Nicki Minaj and Kenneth Petty’s harassment and witness intimidation case just took another turn.
Jennifer Hough, whom Petty was convicted of sexually assaulting in 1995, recently requested a $20 million default judgment in her witness intimidation case against the couple after they failed to respond to her lawsuit. Hough’s attorney, Tyrone Blackburn, says he received an email Thursday night from attorney Judd Burstein on Minaj’s behalf—in which he requested that Blackburn withdraw the petition and grant an extension to respond.
“I said NO!” Blackburn told The Daily Beast in an email. “I told him to prepare his opposition to my request for default judgment and explain to the court why his client and her husband believe they’re both above the law.”
Petty was convicted of first-degree attempted rape in 1995 and denied the charges at the time. Hough, who was identified anonymously in the original case due to her age, shared her story with The Daily Beast in March using only her first name. She alleged that associates of the couple had begun pressuring her to recant her sexual-assault claims after Petty, who is married to Minaj, missed the deadline to register as a sex offender in the state of California.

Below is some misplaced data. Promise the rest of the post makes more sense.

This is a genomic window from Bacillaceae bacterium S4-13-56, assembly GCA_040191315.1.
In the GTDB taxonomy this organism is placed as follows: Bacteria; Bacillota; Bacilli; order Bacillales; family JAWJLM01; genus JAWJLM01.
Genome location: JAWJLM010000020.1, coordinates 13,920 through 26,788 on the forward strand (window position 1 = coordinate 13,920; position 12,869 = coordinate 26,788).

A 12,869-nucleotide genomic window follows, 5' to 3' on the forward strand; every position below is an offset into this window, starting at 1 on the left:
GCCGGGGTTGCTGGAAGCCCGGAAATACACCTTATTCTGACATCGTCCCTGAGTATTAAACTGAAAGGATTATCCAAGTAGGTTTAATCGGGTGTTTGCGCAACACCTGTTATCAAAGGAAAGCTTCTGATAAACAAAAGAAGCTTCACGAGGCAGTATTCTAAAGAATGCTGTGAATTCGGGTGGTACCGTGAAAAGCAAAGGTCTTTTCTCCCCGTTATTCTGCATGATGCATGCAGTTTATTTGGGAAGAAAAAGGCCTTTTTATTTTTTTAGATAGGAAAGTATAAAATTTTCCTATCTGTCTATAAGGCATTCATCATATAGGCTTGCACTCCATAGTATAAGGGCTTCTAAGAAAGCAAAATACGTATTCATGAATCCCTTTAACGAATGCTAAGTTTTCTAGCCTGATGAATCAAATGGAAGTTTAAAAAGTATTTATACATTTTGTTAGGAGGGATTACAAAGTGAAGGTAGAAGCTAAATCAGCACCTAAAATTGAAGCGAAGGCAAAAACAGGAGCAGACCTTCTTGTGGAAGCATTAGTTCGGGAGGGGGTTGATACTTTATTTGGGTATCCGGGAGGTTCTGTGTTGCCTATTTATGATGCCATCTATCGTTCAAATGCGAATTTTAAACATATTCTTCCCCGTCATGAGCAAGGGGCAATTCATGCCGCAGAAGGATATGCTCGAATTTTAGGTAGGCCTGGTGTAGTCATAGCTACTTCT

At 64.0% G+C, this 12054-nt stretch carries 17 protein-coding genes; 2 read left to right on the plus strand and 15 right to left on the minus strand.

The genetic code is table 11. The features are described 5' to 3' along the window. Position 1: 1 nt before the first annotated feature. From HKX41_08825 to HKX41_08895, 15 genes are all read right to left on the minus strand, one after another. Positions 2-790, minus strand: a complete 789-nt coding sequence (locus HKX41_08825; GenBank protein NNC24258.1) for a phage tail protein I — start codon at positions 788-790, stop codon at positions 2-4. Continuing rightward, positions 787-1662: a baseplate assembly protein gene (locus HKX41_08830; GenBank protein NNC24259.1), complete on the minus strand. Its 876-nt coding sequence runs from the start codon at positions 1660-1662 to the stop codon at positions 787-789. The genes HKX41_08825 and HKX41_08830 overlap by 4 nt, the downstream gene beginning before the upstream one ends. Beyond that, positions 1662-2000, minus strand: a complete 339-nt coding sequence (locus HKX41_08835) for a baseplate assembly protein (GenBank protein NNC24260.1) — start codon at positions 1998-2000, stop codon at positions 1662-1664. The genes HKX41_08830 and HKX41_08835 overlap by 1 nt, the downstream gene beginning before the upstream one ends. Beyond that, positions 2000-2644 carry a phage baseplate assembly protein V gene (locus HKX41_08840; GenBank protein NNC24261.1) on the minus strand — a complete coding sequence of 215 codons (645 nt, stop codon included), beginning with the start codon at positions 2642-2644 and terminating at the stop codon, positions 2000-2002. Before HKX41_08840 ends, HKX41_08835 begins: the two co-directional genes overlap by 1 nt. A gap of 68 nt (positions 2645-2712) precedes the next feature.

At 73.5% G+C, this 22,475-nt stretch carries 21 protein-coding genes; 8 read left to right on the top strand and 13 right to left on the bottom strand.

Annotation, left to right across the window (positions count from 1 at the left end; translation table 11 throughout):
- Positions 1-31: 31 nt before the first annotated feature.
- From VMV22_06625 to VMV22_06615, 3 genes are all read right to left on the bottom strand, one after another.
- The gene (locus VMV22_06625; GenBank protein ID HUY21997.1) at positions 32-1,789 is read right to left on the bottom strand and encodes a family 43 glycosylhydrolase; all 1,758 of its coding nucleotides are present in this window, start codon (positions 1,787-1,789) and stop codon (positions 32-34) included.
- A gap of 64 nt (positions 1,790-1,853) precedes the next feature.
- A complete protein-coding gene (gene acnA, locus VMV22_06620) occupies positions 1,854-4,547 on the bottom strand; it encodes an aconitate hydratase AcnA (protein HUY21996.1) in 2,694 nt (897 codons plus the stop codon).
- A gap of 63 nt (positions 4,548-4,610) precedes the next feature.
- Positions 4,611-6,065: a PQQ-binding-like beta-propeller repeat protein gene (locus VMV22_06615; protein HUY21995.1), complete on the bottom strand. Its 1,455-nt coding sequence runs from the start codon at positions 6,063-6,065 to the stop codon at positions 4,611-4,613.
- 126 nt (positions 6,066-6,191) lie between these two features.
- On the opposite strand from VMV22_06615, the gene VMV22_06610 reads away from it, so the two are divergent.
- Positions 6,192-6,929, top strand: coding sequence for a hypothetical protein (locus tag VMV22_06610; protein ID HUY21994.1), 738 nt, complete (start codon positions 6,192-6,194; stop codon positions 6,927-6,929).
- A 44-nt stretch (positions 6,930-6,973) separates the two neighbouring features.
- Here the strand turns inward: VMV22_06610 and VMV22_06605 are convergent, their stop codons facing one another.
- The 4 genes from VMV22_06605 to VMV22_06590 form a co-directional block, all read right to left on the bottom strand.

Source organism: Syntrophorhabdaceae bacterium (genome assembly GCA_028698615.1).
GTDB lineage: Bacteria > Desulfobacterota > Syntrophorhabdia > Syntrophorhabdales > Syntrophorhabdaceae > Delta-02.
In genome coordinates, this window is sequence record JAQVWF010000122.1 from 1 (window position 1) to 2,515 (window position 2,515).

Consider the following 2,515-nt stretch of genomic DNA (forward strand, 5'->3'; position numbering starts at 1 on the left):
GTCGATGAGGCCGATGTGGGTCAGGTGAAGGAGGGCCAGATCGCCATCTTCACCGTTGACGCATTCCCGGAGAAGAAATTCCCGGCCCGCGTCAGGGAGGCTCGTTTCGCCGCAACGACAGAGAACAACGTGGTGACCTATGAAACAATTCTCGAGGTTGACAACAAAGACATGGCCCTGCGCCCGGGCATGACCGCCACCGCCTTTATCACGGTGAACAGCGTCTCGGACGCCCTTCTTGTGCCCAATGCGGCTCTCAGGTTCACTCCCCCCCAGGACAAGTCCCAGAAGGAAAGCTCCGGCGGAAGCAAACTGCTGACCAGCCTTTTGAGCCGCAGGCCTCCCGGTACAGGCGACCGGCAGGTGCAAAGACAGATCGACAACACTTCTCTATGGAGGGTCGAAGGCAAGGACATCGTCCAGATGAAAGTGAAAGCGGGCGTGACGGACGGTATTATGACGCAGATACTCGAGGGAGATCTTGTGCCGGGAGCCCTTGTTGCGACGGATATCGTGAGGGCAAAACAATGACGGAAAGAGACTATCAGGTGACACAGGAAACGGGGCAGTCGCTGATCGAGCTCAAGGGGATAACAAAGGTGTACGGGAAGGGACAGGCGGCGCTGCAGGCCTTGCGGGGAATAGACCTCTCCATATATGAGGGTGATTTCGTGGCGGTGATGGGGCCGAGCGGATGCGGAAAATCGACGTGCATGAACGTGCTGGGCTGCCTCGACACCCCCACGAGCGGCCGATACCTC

Hough said she’d been forced to move three times out of fear for her safety, the final time to another state, after a series of attempted bribes and threats. It became impossible for her to know who to trust. She sued the Pettys in August for intentional infliction of emotional distress, harassment, and witness intimidation.
“I was never a fan of bullies,” Hough told The Daily Beast as she brought her lawsuit. “I taught my kids, you don’t be a bully and you don’t stand around and watch somebody be a bully. And I guess that’s how I feel in this situation.”
A month later Hough made her first television appearance on The Real, where she and Blackburn discussed her original attempted-rape case and its fallout, as well as the new charges. She tearfully described how she’d spent years blaming herself for the assault—“hiding within myself, living and surviving through insecurities, using them to protect myself. Thinking that if I don’t look a certain way, I won’t attract a certain type of attention. I’ve been like that my whole life.”
Now, however, things are different. As Hough said on The Real, “What they did to me and my family wasn’t OK... It doesn’t matter how much money you have. It doesn’t matter what your status is. You can’t intimidate people to make things better for you.”
Judd Burstein’s office did not immediately respond to The Daily Beast’s request for comment; representatives for Minaj and Petty did not respond to requests during our initial reporting.